Assessment of generalisability in trials of health interventions: suggested framework and systematic reviewBMJ 2006; 333 doi: https://doi.org/10.1136/bmj.333.7563.346 (Published 10 August 2006) Cite this as: BMJ 2006;333:346
- C Bonell, senior lecturer ([email protected])1,
- A Oakley, professor2,
- J Hargreaves, lecturer1,
- V Strange, research officer2,
- R Rees, research officer2
- 1 London School of Hygiene and Tropical Medicine, London WC1E 7HT
- 2 Social Science Research Unit, Institute of Education, University of London, London
- Correspondence to: C Bonell
- Accepted 19 May 2006
Randomised trials of health interventions generally describe outcomes among participants with little consideration of whether the effects can be generalised. However, generalisability cannot be assumed with either biomedical interventions or more complex social interventions.w1 If their results are to be translatable into policy and practice decisions, trials must provide evidence about how relevant the interventions might be to other sites and populations.1 w2 Such information is particularly crucial for resource poor settings.2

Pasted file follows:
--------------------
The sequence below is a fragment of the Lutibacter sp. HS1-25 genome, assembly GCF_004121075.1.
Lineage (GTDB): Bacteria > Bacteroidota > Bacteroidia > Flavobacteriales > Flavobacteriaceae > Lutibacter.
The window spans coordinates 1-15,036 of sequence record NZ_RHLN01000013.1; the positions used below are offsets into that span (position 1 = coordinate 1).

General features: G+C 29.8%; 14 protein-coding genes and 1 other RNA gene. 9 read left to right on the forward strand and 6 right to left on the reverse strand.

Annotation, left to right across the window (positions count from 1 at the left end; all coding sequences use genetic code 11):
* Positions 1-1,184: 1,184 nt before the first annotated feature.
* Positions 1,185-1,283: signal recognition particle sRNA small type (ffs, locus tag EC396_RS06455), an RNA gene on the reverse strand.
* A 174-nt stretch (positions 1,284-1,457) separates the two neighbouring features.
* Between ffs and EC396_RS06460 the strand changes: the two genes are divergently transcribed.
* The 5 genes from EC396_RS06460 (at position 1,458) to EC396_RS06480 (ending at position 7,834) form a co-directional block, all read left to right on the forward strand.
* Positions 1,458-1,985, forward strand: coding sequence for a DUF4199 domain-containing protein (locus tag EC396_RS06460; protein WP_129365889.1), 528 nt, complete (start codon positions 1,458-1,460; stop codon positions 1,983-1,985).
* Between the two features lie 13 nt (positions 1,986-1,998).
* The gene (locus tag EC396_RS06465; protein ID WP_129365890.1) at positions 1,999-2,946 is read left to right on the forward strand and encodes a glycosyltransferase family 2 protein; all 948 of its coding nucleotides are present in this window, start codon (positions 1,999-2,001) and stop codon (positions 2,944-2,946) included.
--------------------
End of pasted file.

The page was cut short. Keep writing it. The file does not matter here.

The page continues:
Although CONSORT criteria for reporting randomised trials include assessment of generalisability,3 a framework for empirically assessing and reporting this is lacking. We consider the factors affecting generalisability using examples from HIV and sexual health, examine how a sample of trials looked at generalisability, and suggest how to improve evaluation.
Can the intervention be delivered elsewhere?
Several factors affect whether an intervention can be delivered and received in other sites. Firstly, an intervention must be feasible. Providers will vary in their capacity to implement an intervention,w3 as will institutions in being suitable places for an intervention.w4 The presence of local “champions” may influence feasibility in a particular site.4 Some interventions require the existence of other health services4—for example, services for treating sexually transmitted infections require microbiology laboratories to target the right patients. Interventions may also require adequacy in other sectors such as transport. Feasibility has a cost dimension: an unaffordable intervention lacks general feasibility.
Secondly, an intervention must achieve adequate coverage. This may depend on the overall comprehensiveness of health systems or on whether providers can reach people in other ways—for example, through outreach. Adequate coverage may be more difficult in some sites or sub-populations.
Finally, an intervention generally …
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